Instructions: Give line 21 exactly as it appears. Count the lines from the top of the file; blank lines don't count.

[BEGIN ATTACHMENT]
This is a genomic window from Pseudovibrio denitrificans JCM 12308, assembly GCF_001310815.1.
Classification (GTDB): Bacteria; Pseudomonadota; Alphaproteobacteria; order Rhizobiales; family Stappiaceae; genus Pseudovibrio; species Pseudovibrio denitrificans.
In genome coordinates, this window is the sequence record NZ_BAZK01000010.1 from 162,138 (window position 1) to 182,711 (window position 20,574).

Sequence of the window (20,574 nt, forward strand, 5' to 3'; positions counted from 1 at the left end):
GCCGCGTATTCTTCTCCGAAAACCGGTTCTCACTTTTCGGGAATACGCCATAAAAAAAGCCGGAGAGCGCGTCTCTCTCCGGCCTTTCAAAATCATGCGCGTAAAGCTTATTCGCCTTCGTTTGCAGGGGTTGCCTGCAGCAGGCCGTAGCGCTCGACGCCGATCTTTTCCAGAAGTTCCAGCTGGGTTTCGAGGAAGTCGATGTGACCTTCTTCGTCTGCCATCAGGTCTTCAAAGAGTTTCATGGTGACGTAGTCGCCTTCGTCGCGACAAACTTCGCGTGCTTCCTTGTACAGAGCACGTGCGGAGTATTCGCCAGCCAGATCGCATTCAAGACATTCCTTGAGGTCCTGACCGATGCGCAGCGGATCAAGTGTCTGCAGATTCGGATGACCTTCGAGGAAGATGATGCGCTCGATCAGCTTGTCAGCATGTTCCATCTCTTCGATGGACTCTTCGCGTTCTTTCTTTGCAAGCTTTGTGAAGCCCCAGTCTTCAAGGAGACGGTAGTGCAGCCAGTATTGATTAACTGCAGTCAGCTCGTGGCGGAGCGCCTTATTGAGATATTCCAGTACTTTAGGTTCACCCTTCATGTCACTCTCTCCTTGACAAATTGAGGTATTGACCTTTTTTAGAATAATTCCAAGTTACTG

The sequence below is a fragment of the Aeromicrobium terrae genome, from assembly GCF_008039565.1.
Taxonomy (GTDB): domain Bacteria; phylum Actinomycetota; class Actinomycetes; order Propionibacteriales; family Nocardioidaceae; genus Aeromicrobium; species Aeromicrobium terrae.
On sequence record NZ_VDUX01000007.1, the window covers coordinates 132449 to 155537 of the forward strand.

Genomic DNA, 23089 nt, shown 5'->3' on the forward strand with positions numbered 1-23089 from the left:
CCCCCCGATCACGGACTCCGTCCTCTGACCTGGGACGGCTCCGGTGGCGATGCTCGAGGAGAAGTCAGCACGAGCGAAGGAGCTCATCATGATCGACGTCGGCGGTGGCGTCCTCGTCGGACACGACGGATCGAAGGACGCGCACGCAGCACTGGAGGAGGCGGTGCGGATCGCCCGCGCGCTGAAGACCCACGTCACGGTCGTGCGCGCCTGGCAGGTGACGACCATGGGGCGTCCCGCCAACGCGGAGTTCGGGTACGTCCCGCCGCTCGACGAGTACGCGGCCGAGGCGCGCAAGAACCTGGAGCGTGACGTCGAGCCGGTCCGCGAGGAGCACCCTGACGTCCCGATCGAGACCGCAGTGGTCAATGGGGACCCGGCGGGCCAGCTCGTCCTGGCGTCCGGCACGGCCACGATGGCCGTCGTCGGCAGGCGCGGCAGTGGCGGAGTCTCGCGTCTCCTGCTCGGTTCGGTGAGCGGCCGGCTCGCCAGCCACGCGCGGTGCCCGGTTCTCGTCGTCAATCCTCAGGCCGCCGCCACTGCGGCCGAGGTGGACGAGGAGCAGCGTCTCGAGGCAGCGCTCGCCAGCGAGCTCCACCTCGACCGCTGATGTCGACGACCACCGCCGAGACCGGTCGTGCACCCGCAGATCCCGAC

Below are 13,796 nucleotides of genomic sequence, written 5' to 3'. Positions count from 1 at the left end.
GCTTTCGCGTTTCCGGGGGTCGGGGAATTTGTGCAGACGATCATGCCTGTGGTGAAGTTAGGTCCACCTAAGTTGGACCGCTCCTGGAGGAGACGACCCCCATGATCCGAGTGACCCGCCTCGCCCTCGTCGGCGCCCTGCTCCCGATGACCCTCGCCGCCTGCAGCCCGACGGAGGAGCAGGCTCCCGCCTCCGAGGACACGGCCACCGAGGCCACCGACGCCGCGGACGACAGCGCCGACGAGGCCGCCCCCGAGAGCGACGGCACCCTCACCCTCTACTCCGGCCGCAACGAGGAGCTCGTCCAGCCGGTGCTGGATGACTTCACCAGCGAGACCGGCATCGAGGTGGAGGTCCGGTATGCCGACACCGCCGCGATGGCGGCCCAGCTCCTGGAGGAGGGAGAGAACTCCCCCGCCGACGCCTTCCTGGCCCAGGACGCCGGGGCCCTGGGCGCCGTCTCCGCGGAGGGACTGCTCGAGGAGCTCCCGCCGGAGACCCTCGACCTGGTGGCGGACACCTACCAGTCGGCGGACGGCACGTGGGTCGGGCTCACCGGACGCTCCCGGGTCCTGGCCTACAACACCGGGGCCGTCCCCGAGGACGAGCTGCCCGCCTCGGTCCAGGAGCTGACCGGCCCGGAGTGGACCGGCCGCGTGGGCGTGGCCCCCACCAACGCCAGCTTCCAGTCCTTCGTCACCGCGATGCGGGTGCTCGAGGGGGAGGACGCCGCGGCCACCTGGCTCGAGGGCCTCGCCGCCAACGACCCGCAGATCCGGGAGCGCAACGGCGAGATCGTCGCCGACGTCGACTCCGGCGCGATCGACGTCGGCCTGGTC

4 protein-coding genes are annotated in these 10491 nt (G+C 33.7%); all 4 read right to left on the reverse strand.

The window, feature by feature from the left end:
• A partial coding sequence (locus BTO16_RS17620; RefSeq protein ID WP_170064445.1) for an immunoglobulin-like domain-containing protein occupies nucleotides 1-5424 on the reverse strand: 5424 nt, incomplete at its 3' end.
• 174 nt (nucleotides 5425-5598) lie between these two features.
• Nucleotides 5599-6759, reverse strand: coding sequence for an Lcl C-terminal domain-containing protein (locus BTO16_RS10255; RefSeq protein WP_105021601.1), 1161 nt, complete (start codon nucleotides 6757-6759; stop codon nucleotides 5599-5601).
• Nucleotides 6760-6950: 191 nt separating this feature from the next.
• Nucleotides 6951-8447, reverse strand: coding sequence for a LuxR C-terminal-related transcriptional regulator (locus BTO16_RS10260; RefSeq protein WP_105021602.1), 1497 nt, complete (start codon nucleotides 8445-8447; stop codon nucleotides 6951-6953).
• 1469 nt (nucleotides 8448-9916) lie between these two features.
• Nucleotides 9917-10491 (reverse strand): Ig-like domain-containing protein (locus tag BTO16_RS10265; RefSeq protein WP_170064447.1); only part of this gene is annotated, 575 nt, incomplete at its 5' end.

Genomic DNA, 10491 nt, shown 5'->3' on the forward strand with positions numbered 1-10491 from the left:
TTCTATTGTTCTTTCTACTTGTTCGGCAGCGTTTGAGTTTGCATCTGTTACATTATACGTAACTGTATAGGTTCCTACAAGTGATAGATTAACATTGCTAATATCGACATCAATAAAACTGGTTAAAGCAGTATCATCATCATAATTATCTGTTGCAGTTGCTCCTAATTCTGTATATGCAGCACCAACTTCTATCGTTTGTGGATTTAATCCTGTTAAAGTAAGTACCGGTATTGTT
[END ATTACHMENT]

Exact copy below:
• Nucleotides 9917-10491 (reverse strand): Ig-like domain-containing protein (locus tag BTO16_RS10265; RefSeq protein WP_170064447.1); only part of this gene is annotated, 575 nt, incomplete at its 5' end.